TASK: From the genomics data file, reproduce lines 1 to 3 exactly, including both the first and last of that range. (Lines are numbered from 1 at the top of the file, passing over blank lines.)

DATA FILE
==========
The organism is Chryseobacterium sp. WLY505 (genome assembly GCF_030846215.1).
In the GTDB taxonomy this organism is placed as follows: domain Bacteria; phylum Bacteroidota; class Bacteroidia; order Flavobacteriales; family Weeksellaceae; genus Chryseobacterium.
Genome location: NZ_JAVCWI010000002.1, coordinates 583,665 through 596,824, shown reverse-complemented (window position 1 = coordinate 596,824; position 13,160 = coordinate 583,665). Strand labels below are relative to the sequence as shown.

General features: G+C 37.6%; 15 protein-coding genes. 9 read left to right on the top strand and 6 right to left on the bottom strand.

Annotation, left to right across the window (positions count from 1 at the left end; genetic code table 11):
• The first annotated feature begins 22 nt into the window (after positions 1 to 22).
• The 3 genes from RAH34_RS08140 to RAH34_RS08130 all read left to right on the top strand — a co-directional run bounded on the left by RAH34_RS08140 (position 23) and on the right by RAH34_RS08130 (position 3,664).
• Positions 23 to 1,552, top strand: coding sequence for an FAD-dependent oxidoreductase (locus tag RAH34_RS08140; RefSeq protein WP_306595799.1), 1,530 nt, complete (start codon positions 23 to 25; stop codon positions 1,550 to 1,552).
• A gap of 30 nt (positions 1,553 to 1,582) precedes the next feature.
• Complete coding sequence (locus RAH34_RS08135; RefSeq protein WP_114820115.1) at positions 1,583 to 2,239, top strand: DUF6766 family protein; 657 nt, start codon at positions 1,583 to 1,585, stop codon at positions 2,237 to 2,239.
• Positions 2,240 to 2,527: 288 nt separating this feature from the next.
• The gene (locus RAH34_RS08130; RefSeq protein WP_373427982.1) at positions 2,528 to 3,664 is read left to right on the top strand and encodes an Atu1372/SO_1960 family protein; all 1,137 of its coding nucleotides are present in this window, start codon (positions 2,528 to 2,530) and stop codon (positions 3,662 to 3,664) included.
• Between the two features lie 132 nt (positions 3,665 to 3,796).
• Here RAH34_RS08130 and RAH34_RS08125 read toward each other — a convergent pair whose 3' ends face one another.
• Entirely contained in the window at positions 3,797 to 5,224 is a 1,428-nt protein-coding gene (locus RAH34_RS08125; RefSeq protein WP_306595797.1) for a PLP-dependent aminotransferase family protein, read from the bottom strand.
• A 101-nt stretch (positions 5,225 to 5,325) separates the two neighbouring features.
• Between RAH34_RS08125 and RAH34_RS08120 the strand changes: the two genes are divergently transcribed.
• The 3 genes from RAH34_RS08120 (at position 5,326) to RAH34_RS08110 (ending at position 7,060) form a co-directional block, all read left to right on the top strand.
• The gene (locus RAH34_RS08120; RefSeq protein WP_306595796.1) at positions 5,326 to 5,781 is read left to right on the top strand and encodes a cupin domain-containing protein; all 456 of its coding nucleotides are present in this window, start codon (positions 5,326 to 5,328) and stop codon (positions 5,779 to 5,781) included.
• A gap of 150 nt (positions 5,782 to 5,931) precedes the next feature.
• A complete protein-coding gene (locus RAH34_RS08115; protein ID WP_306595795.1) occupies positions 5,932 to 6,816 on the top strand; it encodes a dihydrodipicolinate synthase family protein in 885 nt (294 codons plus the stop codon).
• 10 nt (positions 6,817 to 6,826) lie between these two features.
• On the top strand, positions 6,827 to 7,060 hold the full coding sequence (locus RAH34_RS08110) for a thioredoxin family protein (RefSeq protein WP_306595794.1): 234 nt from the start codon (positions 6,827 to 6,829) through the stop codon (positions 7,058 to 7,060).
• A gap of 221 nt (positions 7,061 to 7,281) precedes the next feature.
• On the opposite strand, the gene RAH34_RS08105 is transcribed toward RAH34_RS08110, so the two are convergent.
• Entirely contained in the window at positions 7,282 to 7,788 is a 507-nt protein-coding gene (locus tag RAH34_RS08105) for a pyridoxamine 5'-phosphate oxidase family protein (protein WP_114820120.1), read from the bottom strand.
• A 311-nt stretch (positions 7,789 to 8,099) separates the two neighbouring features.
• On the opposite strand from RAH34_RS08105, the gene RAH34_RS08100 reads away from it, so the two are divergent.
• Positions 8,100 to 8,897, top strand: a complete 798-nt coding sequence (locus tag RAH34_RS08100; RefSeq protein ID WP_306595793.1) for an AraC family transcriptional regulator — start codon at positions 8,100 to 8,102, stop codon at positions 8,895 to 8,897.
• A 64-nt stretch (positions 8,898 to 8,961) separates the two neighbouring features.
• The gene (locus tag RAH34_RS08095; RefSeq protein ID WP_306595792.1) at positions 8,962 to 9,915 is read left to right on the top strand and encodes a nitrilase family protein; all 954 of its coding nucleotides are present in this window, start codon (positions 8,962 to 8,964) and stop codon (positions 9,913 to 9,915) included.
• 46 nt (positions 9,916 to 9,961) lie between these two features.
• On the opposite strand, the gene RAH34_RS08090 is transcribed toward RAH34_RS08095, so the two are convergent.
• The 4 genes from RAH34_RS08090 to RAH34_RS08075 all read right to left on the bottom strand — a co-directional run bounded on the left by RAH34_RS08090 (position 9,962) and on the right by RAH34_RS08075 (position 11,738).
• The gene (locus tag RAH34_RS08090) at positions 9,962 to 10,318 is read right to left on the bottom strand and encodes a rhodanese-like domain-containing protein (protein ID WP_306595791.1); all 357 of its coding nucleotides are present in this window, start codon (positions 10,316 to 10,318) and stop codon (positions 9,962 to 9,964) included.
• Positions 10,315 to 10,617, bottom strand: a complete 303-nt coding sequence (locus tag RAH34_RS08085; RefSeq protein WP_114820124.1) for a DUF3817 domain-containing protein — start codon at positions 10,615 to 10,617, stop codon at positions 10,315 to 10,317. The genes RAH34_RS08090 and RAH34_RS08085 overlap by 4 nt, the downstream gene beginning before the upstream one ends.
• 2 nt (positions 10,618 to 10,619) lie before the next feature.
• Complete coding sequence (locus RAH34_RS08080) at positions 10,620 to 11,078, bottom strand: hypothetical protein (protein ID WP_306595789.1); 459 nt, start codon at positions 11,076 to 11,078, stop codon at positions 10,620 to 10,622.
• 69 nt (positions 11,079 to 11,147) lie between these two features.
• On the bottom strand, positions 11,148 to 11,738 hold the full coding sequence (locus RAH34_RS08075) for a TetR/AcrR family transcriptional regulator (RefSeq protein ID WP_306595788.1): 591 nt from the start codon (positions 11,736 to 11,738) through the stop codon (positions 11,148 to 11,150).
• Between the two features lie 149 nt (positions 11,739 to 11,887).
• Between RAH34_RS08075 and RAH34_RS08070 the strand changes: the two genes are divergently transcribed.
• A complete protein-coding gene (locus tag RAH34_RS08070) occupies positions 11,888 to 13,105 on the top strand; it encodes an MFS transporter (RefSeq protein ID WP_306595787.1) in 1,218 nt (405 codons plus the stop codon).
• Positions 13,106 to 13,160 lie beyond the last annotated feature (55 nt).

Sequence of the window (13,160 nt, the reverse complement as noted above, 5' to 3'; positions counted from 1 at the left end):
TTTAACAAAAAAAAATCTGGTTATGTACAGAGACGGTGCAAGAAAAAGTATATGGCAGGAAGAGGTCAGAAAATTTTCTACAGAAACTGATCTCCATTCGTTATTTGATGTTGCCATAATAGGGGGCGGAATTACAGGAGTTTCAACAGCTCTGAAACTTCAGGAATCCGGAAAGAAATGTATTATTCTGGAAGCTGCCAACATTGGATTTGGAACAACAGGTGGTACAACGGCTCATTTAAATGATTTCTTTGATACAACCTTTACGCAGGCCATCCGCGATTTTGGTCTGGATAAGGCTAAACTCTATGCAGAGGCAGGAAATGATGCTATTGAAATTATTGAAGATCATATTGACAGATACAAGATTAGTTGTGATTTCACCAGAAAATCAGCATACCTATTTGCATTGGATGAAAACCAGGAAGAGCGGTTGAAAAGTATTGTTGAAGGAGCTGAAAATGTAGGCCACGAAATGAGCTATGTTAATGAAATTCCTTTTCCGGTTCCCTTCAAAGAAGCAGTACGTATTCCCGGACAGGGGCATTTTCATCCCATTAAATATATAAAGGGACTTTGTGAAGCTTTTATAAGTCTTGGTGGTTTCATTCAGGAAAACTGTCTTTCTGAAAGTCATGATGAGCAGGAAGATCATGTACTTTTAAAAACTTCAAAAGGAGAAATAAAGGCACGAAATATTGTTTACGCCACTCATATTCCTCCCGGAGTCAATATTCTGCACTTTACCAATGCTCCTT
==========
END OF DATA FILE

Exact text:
The organism is Chryseobacterium sp. WLY505 (genome assembly GCF_030846215.1).
In the GTDB taxonomy this organism is placed as follows: domain Bacteria; phylum Bacteroidota; class Bacteroidia; order Flavobacteriales; family Weeksellaceae; genus Chryseobacterium.
Genome location: NZ_JAVCWI010000002.1, coordinates 583,665 through 596,824, shown reverse-complemented (window position 1 = coordinate 596,824; position 13,160 = coordinate 583,665). Strand labels below are relative to the sequence as shown.